The dilemma of human rights

Then God said, “Let us make man in our image, in our likeness, and let them rule over the fish of the sea and the birds of the air, over the livestock, over all the earth, and over all the creatures that move along the ground.” So God created man in his own image, in the image of God he created him; male and female he created them. (Genesis 1:26-27)

Between the recent emphasis on the Black Lives Matter movement and the Supreme Court ruling last week that forbade job discrimination on the basis of sexual orientation or gender identity, there has been a lot of talk recently about human rights. Americans, whether they are people of faith or not, assume that it is a given that there is such a thing called human rights, that all people have the right to be treated as people of equal worth and dignity, regardless of any differences they might have. However, the reality is that this assertion is only objectively true if there is a God who has created all humans in His image. If you remove God, then there really is no basis for human rights.

Most Americans who do not believe in God believe as a matter of fact that we are here as a result of evolution; that natural selection and random mutation caused species to evolve until humans arrived on the scene. Evolution depends upon the survival of the fittest – those best adapted to survival pass on their genes, while the rest do not. And when you look at the animal kingdom, we clearly see a world full of violence, where the strong survive and the weak die off. Nobody cries “injustice” when a cat kills a mouse. Nobody protests when a female praying mantis eats the head off the male after mating with him. Survival of the fittest is the way of nature.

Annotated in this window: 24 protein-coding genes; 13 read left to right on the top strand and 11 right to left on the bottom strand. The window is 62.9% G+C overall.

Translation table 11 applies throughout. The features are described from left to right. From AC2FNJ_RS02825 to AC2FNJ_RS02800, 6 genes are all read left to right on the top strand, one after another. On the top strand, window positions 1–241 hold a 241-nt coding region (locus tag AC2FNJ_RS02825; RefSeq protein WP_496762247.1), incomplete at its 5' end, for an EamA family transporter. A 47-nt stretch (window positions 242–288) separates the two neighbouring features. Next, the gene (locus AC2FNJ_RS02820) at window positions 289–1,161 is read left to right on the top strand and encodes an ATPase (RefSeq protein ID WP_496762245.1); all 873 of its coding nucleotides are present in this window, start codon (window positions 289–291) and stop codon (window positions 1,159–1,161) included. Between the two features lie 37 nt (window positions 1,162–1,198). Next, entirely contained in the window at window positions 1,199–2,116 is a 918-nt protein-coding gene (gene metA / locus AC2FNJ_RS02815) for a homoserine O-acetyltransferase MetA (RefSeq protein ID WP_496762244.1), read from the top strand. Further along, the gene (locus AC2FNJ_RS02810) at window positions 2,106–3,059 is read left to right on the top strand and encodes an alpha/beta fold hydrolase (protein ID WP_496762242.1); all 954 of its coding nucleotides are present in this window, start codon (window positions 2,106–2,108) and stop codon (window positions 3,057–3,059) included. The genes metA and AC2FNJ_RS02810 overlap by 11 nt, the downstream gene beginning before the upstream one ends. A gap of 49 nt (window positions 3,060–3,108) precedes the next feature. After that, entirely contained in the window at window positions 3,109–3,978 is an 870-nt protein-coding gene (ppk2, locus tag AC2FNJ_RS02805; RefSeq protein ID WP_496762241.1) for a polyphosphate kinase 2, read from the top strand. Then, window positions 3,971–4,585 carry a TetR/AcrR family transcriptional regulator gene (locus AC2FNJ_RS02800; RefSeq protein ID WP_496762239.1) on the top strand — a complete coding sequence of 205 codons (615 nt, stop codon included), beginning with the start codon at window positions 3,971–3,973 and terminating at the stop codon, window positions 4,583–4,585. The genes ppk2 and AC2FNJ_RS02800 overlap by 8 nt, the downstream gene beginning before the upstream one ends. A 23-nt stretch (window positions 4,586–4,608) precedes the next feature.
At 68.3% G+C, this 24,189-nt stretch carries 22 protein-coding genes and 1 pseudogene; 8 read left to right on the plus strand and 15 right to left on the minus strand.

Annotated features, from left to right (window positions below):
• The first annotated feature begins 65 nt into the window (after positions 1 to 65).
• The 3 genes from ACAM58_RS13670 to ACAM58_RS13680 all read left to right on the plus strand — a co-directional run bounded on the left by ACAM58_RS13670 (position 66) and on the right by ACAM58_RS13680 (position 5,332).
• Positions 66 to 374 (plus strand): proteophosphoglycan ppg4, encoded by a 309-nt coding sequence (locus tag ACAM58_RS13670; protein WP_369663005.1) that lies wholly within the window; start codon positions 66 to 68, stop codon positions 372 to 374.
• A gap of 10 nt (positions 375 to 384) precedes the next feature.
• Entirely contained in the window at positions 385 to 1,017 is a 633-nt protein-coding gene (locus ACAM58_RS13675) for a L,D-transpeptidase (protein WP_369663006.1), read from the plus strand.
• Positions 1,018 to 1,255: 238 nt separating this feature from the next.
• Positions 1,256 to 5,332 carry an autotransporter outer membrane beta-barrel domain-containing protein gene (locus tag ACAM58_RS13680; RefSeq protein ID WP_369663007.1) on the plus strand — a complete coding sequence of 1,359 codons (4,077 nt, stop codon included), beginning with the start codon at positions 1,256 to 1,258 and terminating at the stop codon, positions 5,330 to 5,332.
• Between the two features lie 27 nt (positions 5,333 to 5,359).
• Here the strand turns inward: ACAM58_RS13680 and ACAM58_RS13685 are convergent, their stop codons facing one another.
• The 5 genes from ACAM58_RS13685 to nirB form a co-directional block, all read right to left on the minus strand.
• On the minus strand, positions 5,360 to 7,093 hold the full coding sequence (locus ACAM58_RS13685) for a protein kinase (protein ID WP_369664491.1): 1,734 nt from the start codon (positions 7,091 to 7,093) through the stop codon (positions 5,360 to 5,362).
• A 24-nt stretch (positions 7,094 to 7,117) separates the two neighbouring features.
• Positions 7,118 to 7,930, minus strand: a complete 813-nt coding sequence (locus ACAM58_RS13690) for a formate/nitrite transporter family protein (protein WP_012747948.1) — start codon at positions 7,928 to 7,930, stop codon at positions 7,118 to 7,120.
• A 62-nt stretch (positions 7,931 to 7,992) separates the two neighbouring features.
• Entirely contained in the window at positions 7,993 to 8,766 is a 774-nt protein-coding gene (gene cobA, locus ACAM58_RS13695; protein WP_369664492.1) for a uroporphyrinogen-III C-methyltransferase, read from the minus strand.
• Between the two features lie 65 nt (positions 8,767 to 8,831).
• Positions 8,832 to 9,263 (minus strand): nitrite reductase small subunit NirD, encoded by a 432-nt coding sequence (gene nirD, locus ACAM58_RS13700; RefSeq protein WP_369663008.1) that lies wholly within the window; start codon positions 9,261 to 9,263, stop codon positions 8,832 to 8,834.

However, when one human being treats another human being cruelly or unjustly, we instinctively believe and know that it is wrong, that it is different than one animal killing another. We demand that the weak and defenseless be protected, and that oppressors be served with justice. But the question remains: if we are simply highly evolved animals, the product of natural selection and random mutation, then why are we so sure that injustice among the human species is wrong? On what basis do we believe that there is such a thing as human rights?

Years ago, I saw a short Nazi propaganda film called Opfer der Vergangenheit (Victims of the Past). This 1937 movie appealed to natural selection in order to bolster public support for the planned T-4 Euthanasia Program for the mentally ill, which they called “inferior life-forms,” so that they would not weigh down the progress of humanity. The film begins with these words: “All that is non-viable in nature invariably perishes… we humans have transgressed the laws of natural selection in the last decades.  Not only have we supported inferior life-forms, we have encouraged their propagation.” The film laments that healthy, “normal” people are living in ramshackle hovels while the mentally ill are housed in beautiful buildings, asylums for the mentally infirm. The answer, this video argues, is to stop transgressing the laws of natural selection and kill off the mentally ill.

Now, imagine someone today were to argue for the Nazi point of view. How fast would that person be publically shamed and banished from civilization? But do you see the dilemma? The Nazi argument fits logically with the evolutionary idea of survival of the fittest. Yet we know instinctively that it is an abhorrent view. So the question remains: which makes more sense? That we are the product of a godless evolution? That, as the philosopher Vladimir Solovyov, sarcastically put it, “Man descended from apes; therefore, we must love one another”? Or is it more likely that we were created in the image of God, with every human being of immeasurable worth?

Yes, there is such a thing as human rights. But only if there is also a God who has created us in His image.

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